I'm not going to drag this out, but, basically, it rained a bit and the sun shone a bit and the Americans wandered off somewhere else, but I found a nice breezy camping spot on a knobble (apols for the technical geographical terms here) just at the entrance to Coire Easach. This is not necessarily where I was supposed to camp but I was damp and knackered and a dehydrated chicken biryani and a significant proportion of my whisky supply was taken to cheer me up a bit. The view was quite nice, though.
Just to say that the pics in this post won't really match the text. This doesn't bother me much and if it bothers you, I have to say that I'm not bothered.
Anyway, the next bit was a bit steep and quite wet in terms of the amount of precipitation precipitating on me, so I didn't take many pics anyway. After several hours of miserable slogging over some peat bogs through countryside which was probably quite pretty, I caught up with Sam and Ali and we splodged together as far as Altbeithe Youth Hostel which was closed. This cheered us up no end. However, the warden appeared and asked us if we'd like some tea. Then a resident appeared with some cakes. And as we shivered in the shelter of the North face of Altbeithe YHA, all seemed better with the world already. No, really.... So it rained some more and I sploshed on till I got to Loch Affric where some lads from somewhere or other were camping on their walk to somewhere else, so I erected JJ's tent by the loch shore and settle in for the night and a substantial amount of the next day. I was waiting for the weather to clear, see? Did it though? Did it buggery. So, wind-assisted, I continued through the afternoon, meeting a soggy Sam Hackett once again, but he put his tent up somewhere short of where I wanted to be and I put mine up on the edge of Glen Morriston. I wasn't bothered at all. Oh no...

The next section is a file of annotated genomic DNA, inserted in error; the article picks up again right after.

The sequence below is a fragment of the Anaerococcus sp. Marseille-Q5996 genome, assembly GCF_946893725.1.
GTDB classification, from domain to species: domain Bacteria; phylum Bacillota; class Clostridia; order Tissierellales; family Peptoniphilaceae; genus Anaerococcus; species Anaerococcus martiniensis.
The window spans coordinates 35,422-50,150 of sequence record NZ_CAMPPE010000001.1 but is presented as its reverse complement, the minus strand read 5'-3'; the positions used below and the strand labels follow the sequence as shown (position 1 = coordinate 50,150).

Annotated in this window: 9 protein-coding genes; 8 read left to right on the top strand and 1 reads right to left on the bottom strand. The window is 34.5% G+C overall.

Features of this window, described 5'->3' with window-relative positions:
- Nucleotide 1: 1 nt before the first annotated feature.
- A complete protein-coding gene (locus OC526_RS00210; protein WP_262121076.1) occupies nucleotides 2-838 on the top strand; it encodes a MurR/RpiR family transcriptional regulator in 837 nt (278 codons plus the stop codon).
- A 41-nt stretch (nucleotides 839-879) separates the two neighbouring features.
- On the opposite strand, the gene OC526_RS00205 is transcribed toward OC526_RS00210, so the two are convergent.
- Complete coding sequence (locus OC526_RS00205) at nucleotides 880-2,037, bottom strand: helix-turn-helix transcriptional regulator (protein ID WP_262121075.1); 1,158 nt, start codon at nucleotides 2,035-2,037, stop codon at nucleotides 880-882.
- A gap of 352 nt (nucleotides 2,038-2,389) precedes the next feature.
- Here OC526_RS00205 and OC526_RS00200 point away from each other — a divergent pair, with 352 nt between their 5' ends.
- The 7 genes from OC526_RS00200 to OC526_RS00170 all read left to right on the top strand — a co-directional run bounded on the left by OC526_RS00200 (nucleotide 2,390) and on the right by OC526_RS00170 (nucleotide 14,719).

Me and Terry pressed on towards Newtonmore, stopping only briefly for a sausage in a bun and some serious tea at the cafe at Laggan. They have a parrot, you know.
Newtonmore provided beer and some posh nosh and the company of Croydon and his daughter. And some shopping/ All was good. I wasn't bothered at all.
And then, in sunshine, I crossed the deep gash , confusingly called Mini-Gaig (translates as "small buff") - confusing as there's another Minigaig not too far away. This one leads the unconcerned hiker into the upper reaches of the River Feshie. Its not very deep here, though. This is quite fabulous countryside and just the kind of place to wander through quite slowly, doing things such as sitting about, snoozing and listening to the river. It presents multiple fine camping places. Far too many camping places to be reasonable, as it happens and if I could be bothered, I'd probably write to somebody to complain that there's too much choice.
Anyway, I camped a mile or so East of Geldie Lodge in a breezy spot before bashing into Braemar for sausage and chips and beer via the tea and choccy biccies at Mar Lodge. Braemar had a lack of sausage and chips, though, in favour of some daft soup but Farquharsan's Bar provided reasonably priced beer and good scoff and, in the end, along with various other Challengers, a good night was had. And in the morning the bothy provided a good breakfast and fast service for the queue of hungry challengers. Other places in the village have sufferred from financial challenges, it seems. And fires...
So, full of a new set of fresh calories, I battered on once more, along by Gelder Shiel bothy and over the hump to Loch Muic, finding a lovely, sheltered camping spot about a mile short of Shielin of Mark bothy, which was my intended destination, but which sometimes can be a bit grim in grim weather. Not that there is any grim weather in Scotland in May. [koff]